MC2 Faculty, Students Present Nine Papers at ACM CCS 2016
Nine research papers authored by faculty and students in the Maryland Cybersecurity Center (MC2) were recently presented at the Association for Computing Machinery Conference on Computer and Communications Security, or ACM CCS 2016.
This was the most by any of the 180-plus institutions submitting papers.
The annual conference, held this year from October 24–28 in Vienna, Austria, brings together information security researchers, practitioners, developers and users from all over the world to explore cutting-edge ideas and results involving information security.
“We were excited to see so much of our work accepted to this premier conference. It speaks to the broad range of cybersecurity topics our faculty and students are exploring, and the high quality of the work they are doing,” says Jonathan Katz, professor of computer science and director of MC2.
One paper, “FeatureSmith: Automatically Engineering Features for Malware Detection by Mining the Security Literature,” focused on automatically engineering features for machine-learning-based malware detectors. The paper was authored by Tudor Dumitras, an assistant professor of electrical and computer engineering with appointments in UMIACS and MC2, and UMD doctoral student Ziyun Zhu.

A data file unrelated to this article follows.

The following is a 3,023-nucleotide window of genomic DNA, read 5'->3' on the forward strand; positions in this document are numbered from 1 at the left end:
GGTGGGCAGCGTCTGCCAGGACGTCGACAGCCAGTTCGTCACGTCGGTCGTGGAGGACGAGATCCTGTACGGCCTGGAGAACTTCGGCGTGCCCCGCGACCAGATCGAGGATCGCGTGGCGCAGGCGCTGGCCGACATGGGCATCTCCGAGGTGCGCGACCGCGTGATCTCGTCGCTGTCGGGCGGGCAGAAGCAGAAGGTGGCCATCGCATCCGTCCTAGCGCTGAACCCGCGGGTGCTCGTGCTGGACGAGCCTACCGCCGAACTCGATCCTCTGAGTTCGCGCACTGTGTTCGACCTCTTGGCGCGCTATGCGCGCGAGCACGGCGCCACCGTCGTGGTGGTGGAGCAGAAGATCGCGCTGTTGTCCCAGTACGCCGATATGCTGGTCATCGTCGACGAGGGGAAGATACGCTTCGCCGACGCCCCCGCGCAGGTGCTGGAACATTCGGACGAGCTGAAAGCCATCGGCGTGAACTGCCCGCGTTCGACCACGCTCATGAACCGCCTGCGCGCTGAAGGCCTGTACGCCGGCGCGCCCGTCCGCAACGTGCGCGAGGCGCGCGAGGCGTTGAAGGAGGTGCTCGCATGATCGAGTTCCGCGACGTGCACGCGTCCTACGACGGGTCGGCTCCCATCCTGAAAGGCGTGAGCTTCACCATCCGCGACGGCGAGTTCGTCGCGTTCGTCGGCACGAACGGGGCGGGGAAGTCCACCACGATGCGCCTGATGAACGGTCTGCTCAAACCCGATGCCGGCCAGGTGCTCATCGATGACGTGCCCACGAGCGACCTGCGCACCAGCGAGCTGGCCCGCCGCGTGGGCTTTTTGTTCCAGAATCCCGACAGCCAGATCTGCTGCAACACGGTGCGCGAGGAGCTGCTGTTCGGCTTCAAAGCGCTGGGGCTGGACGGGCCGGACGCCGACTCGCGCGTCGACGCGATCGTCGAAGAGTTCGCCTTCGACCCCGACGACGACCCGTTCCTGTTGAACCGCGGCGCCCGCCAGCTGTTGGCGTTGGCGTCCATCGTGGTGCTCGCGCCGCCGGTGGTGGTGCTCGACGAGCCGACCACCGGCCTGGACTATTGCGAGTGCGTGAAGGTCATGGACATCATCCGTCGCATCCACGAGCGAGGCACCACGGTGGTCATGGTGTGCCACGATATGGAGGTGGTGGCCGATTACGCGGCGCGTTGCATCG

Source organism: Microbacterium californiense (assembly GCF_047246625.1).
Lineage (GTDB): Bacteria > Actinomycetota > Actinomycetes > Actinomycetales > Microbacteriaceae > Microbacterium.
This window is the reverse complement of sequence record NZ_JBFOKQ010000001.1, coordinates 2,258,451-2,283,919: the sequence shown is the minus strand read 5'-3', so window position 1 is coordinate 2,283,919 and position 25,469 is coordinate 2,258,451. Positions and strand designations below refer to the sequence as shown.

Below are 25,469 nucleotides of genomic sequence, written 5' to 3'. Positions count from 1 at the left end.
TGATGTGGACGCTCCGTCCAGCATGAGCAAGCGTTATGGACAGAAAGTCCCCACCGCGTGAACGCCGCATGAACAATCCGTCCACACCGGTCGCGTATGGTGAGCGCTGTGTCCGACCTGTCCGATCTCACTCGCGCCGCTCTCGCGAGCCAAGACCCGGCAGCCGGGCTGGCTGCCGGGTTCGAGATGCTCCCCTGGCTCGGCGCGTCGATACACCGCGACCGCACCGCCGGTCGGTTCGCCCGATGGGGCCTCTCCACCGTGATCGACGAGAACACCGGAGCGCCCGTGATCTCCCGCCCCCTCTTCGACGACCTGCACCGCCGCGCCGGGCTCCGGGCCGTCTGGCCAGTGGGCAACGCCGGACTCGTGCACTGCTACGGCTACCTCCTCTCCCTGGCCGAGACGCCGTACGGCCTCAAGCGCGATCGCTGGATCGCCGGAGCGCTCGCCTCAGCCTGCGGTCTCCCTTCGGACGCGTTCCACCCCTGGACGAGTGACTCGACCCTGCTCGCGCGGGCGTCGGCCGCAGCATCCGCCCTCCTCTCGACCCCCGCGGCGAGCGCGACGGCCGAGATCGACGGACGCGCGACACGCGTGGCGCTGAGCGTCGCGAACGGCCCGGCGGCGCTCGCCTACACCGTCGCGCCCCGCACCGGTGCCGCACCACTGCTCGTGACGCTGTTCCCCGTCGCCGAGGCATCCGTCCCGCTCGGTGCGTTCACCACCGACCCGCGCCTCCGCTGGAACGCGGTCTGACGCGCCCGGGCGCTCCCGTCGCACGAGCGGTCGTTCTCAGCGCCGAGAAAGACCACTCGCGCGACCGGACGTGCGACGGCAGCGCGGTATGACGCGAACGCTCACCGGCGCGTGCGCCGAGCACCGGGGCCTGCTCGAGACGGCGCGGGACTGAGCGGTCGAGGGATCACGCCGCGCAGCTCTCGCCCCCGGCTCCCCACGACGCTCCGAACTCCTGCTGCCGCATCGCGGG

The researchers detailed how they developed an end-to-end system, called FeatureSmith, that automatically engineers features for Android malware detectors by synthesizing the knowledge described in thousands of scientific research papers.
Other MC2-affiliated papers presented at the conference were:
“5Gen: A Framework for Prototyping Applications Using Multilinear Maps and Matrix Branching Programs,” co-authored by doctoral students Daniel Apon and Alex J. Malozemoff and MC2 director Katz.
“Build It, Break It, Fix It: Contesting Secure Development” co-authored by doctoral students Andrew Ruef and James Parker, professor Michael Hicks, assistant research scientist Dave Levin and assistant professor Michelle Mazurek.
“How I Learned to be Secure: a Census-Representative Survey of Security Advice Sources and Behavior,” co-authored by doctoral student Elissa Redmiles and professor Michelle Mazurek.
“Measurement and Analysis of Private Key Sharing in the HTTPS Ecosystem,” co-authored by undergraduate student Frank Canglialosi and assistant research scientist Dave Levin.
“POPE: Partial Order Preserving Encoding,” co-authored by doctoral student Daniel Apon.
“The Honey Badger of BFT Protocols,” co-authored by doctoral student Andrew Miller.
“The Ring of Gyges: Investigating the Future of Criminal Smart Contracts,” co-authored by doctoral student Ahmed Kosba.
“Attribute-based Key Exchange with General Policies,” co-authored by doctoral student Alex J. Malozemoff.
MC2 is supported by the College of Computer, Mathematical, and Natural Sciences and the A. James Clark School of Engineering. It is one of 16 centers and labs in UMIACS.
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November 1, 2016